Subrogation is a concept that's well-known among insurance and legal firms but sometimes not by the people they represent. If this term has come up when dealing with your insurance agent or a legal proceeding, it is in your benefit to know an overview of how it works. The more information you have, the better decisions you can make with regard to your insurance policy.
Every insurance policy you hold is a promise that, if something bad occurs, the company on the other end of the policy will make restitutions in a timely manner. If your vehicle is in a fender-bender, insurance adjusters (and police, when necessary) determine who was at fault and that party's insurance covers the damages.
But since figuring out who is financially responsible for services or repairs is usually a heavily involved affair – and delay often increases the damage to the policyholder – insurance firms usually opt to pay up front and figure out the blame afterward. They then need a method to recover the costs if, once the situation is fully assessed, they weren't responsible for the payout.
Can You Give an Example?
You arrive at the Instacare with a sliced-open finger. You hand the nurse your medical insurance card and he records your policy details. You get taken care of and your insurance company gets an invoice for the medical care. But on the following morning, when you get to your workplace – where the injury happened – you are given workers compensation forms to fill out. Your employer's workers comp policy is in fact responsible for the expenses, not your medical insurance company. It has a vested interest in getting that money back somehow.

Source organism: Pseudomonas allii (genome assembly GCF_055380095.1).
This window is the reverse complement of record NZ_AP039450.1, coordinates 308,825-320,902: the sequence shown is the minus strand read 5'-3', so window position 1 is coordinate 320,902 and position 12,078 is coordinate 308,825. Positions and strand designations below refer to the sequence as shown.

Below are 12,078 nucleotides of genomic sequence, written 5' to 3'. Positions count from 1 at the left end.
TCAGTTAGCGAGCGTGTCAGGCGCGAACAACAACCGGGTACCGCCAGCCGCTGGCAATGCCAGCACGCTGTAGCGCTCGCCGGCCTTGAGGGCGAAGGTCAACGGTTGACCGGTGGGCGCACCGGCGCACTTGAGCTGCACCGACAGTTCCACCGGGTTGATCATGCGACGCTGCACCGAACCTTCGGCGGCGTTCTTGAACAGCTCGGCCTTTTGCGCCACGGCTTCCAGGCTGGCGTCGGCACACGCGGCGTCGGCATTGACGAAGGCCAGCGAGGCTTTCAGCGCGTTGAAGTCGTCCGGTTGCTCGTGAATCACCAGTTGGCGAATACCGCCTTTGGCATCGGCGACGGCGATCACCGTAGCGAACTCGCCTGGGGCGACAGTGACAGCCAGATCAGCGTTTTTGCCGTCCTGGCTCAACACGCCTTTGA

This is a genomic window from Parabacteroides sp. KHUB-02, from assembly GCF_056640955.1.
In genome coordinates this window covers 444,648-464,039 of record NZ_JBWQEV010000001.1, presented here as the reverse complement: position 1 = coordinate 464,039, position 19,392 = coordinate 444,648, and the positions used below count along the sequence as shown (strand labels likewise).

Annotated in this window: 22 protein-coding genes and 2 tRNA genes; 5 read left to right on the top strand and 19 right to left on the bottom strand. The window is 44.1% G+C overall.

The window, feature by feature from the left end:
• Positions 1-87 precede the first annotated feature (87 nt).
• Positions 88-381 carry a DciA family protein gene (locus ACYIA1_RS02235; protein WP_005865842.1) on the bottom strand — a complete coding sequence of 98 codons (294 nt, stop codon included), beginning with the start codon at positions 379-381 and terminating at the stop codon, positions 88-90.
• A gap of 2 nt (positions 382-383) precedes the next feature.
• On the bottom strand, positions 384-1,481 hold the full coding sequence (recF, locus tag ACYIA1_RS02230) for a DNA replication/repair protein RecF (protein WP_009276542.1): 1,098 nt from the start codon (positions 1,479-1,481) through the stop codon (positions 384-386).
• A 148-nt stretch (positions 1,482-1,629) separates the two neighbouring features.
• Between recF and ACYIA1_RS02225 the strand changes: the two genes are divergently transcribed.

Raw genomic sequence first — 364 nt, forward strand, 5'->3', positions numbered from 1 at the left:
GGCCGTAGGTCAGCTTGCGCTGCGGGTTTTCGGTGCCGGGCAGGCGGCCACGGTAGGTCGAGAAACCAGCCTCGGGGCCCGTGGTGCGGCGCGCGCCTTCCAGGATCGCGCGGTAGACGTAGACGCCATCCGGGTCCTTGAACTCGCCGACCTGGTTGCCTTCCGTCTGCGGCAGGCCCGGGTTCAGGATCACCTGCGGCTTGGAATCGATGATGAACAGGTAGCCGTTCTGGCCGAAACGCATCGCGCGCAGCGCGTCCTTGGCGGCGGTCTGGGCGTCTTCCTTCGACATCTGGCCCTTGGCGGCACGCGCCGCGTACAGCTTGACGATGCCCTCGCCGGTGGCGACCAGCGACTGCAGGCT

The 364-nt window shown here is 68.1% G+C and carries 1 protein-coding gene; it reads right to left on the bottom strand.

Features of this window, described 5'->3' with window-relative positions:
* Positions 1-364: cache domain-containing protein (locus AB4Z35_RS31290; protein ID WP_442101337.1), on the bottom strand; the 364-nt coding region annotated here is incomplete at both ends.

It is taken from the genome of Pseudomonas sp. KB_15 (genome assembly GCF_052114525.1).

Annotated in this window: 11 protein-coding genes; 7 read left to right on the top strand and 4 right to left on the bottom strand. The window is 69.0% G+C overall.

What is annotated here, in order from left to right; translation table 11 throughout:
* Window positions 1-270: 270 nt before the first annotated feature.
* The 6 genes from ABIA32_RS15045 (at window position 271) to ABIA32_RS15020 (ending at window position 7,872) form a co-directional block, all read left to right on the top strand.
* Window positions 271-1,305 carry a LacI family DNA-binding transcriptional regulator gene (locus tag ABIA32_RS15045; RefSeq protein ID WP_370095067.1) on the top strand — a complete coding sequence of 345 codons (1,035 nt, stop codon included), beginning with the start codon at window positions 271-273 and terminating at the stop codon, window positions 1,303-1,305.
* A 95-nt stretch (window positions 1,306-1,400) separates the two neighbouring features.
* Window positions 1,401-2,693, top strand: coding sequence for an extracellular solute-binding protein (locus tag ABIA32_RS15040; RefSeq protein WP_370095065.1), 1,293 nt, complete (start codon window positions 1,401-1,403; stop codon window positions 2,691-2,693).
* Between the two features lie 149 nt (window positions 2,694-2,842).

How Does Subrogation Work?
This is where subrogation comes in. It is the process that an insurance company uses to claim reimbursement when it pays out a claim that turned out not to be its responsibility. Some insurance firms have in-house property damage lawyers and personal injury attorneys, or a department dedicated to subrogation; others contract with a law firm. Normally, only you can sue for damages to your person or property. But under subrogation law, your insurance company is given some of your rights for making good on the damages. It can go after the money that was originally due to you, because it has covered the amount already.
How Does This Affect the Insured?
For starters, if you have a deductible, your insurance company wasn't the only one that had to pay. In a $10,000 accident with a $1,000 deductible, you have a stake in the outcome as well – to be precise, $1,000. If your insurance company is lax about bringing subrogation cases to court, it might opt to recoup its costs by increasing your premiums. On the other hand, if it knows which cases it is owed and pursues those cases enthusiastically, it is acting both in its own interests and in yours. If all $10,000 is recovered, you will get your full deductible back. If it recovers half (for instance, in a case where you are found 50 percent responsible), you'll typically get $500 back, based on the laws in most states.
Furthermore, if the total cost of an accident is more than your maximum coverage amount, you could be in for a stiff bill. If your insurance company or its property damage lawyers, such as personal injury lawyers glen burnie, md, successfully press a subrogation case, it will recover your costs in addition to its own.
All insurance agencies are not the same. When shopping around, it's worth looking up the records of competing agencies to find out if they pursue winnable subrogation claims; if they do so fast; if they keep their customers informed as the case continues; and if they then process successfully won reimbursements right away so that you can get your money back and move on with your life. If, on the other hand, an insurance company has a record of paying out claims that aren't its responsibility and then safeguarding its income by raising your premiums, you should keep looking.